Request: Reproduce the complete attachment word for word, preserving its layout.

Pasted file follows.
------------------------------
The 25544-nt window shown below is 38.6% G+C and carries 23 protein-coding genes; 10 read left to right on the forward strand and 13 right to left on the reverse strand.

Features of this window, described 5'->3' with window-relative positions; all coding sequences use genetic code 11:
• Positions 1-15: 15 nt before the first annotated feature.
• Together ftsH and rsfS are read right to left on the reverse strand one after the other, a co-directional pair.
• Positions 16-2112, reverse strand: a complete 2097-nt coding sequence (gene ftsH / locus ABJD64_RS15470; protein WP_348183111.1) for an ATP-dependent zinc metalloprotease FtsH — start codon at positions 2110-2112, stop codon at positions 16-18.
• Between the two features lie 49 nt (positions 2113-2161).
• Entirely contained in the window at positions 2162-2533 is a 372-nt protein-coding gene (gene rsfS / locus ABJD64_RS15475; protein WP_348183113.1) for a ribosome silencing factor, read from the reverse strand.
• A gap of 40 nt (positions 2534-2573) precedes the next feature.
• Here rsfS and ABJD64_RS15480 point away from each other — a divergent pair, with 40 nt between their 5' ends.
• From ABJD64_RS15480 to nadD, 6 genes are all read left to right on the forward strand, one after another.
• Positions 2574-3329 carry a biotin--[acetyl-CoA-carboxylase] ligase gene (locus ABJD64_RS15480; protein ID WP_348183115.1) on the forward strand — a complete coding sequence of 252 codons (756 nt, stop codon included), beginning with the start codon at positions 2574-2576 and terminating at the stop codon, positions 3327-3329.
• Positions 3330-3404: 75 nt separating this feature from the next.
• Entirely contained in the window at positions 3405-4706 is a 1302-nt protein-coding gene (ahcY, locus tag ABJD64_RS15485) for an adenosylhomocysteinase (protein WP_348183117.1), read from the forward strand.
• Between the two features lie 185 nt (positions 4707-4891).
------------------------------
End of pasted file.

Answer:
The 25544-nt window shown below is 38.6% G+C and carries 23 protein-coding genes; 10 read left to right on the forward strand and 13 right to left on the reverse strand.

Features of this window, described 5'->3' with window-relative positions; all coding sequences use genetic code 11:
• Positions 1-15: 15 nt before the first annotated feature.
• Together ftsH and rsfS are read right to left on the reverse strand one after the other, a co-directional pair.
• Positions 16-2112, reverse strand: a complete 2097-nt coding sequence (gene ftsH / locus ABJD64_RS15470; protein WP_348183111.1) for an ATP-dependent zinc metalloprotease FtsH — start codon at positions 2110-2112, stop codon at positions 16-18.
• Between the two features lie 49 nt (positions 2113-2161).
• Entirely contained in the window at positions 2162-2533 is a 372-nt protein-coding gene (gene rsfS / locus ABJD64_RS15475; protein WP_348183113.1) for a ribosome silencing factor, read from the reverse strand.
• A gap of 40 nt (positions 2534-2573) precedes the next feature.
• Here rsfS and ABJD64_RS15480 point away from each other — a divergent pair, with 40 nt between their 5' ends.
• From ABJD64_RS15480 to nadD, 6 genes are all read left to right on the forward strand, one after another.
• Positions 2574-3329 carry a biotin--[acetyl-CoA-carboxylase] ligase gene (locus ABJD64_RS15480; protein ID WP_348183115.1) on the forward strand — a complete coding sequence of 252 codons (756 nt, stop codon included), beginning with the start codon at positions 2574-2576 and terminating at the stop codon, positions 3327-3329.
• Positions 3330-3404: 75 nt separating this feature from the next.
• Entirely contained in the window at positions 3405-4706 is a 1302-nt protein-coding gene (ahcY, locus tag ABJD64_RS15485) for an adenosylhomocysteinase (protein WP_348183117.1), read from the forward strand.
• Between the two features lie 185 nt (positions 4707-4891).